EDIT: Adam Nadow trained at American Top Team in Longbeach, the article originally stated it was Florida.
The rift between “sport” and “self defense” jiu-jitsu techniques seems more and more manufactured all the time.
Last week we saw the latest example: newly belted BJJ black belt Adam Nadow was attacked just outside his studio, Fusoshin BJJ in Oregon. Adam’s attacker was by all accounts a vagrant under the influence of drugs. He lingered outside his school, shouting obscenities. Eventually, he threw a bottle at Adam, kicking off the altercation.
As expected, Adam made quick work of his attacker. After a brief clinch, we took his attacker down, moved to S-mount and got a “gift wrap”. He then took the back and apparently choked him unconscious with a rear naked choke.
“I don’t really understand this unlinking between sport jiu-jitsu and self defense. you’re awarded points for defending yourself.”
-Adam Nadow, the strenuous life podcast
After reawakening, Adam held control of his attacker for a few more minutes until a police officer arrived. During this, he had a bow and arrow choke at the ready in case he needed to put him out again.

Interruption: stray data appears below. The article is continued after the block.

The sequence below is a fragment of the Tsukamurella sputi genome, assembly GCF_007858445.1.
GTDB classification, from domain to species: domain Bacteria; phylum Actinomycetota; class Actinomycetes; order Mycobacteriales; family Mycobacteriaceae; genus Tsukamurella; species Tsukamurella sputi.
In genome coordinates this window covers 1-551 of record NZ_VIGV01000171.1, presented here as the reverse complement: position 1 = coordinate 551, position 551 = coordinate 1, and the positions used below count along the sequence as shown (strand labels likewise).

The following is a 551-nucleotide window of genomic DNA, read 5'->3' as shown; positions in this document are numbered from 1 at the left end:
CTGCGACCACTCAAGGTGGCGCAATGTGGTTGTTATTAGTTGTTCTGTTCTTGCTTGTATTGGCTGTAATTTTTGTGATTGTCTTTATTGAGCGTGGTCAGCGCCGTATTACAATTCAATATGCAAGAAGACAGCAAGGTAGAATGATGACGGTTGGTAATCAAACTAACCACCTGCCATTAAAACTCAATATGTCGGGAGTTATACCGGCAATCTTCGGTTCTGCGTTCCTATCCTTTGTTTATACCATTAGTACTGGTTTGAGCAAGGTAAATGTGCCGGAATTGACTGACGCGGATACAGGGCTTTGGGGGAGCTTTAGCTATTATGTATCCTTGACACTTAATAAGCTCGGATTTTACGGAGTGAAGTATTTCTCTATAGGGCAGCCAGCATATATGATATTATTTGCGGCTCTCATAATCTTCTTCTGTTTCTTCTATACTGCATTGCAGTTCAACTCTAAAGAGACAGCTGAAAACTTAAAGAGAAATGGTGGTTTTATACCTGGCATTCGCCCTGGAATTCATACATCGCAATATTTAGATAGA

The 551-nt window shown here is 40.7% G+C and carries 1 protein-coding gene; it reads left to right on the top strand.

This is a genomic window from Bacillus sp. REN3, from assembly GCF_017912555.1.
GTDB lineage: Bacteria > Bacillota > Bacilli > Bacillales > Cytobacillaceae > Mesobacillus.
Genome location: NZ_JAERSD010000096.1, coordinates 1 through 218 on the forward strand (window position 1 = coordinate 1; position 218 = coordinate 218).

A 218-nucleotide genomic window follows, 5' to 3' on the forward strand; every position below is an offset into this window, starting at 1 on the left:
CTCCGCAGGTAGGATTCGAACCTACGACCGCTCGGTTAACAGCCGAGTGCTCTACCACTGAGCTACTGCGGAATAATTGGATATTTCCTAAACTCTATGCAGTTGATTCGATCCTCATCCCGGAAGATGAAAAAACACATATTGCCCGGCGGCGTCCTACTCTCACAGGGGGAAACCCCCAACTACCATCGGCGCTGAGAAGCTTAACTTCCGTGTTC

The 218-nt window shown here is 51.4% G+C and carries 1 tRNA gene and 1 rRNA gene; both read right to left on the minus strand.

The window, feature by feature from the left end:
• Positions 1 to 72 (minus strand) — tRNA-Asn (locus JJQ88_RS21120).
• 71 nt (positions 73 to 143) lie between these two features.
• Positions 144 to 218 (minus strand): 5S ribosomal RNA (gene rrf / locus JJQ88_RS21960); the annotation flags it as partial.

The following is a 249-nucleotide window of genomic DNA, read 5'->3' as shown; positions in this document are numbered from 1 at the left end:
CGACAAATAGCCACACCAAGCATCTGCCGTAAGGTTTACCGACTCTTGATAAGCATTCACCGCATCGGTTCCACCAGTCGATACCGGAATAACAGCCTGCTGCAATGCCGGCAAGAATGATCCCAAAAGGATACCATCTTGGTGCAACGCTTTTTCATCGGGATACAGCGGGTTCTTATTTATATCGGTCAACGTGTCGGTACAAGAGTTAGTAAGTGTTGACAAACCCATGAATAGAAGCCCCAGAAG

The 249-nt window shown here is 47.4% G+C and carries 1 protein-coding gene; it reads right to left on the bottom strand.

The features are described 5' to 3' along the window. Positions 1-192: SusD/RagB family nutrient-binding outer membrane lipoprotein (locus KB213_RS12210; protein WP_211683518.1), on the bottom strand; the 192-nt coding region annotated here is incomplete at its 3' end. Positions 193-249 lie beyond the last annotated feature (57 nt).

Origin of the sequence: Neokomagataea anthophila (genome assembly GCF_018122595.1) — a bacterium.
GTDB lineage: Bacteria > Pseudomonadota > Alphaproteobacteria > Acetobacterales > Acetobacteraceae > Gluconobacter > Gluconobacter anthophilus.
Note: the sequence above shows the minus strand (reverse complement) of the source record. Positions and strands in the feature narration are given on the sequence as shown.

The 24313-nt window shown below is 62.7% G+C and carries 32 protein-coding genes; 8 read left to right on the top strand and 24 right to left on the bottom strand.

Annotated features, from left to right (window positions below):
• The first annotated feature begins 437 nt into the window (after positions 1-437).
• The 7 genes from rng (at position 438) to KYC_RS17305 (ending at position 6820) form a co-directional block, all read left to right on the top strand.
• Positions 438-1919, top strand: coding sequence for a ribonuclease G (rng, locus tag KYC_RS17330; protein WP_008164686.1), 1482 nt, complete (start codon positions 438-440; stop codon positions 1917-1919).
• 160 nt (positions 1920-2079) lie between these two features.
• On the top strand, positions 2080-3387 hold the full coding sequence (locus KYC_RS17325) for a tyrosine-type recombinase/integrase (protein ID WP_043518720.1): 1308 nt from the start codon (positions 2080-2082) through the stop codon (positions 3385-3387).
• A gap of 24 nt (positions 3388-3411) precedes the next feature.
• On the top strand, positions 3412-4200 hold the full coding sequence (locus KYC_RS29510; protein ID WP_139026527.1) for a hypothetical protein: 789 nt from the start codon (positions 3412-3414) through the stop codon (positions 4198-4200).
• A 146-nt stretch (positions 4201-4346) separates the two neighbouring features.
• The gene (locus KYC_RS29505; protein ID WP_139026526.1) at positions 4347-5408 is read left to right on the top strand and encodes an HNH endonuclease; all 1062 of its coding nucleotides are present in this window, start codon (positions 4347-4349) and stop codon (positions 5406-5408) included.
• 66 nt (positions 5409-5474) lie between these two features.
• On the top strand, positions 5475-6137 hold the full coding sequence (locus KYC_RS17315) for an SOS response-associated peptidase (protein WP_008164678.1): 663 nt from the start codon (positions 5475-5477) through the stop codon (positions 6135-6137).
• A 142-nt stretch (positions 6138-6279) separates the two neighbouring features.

Most of the second half on the video shows this unfolding. Adam, a consummate professional, turns his attacker to flatten him out and keeps him ready to be handcuffed for the approaching officer.
Recounting the incident on Stephan Kesting’s Strenuous Life Podcast, Adam detailed his training background at American Top Team in Florida before receiving his black belt under Rigan Machado. He also mentioned being an EMT in LA county for a year and a half.
What is great about this story is that Adam, like most BJJ professionals, has trained in both the self-defense AND sport aspects of the art. He doesn’t see why the two seem to be at odds so much. After all, taking an opponents down, getting the back, and holding the position is exactly what one would do in either the streets, or a tournament.
The Wide Utility of BJJ
The fact that Adam used a bow and arrow, typically viewed as a “sport” technique for control of his attacker underscored the wide utility of all BJJ techniques. We’ve seen examples of this in other street fights. A few years back, a BJJ purple belt got into an altercation at the basketball court. During it, he inverted off a failed armbar and landed in the single ashi-garame position. He ultimately warned his attacker that he could “tear your leg right out of it’s socket.”
We certainly recognize that there are differences between training for the tournament and self defense. But the differences often seem exaggerated by schools looking to market to a non-competitive audience. In fact, there is ample evidence that competitors, like Ryan Hall or Matt Serra, seem to be perfectly capable of protecting themselves. And at the white and blue belt levels, students often learn largely the same fundamental techniques.
Want more proof? Here’s a roundup of some of our favorite self defense videos of last year.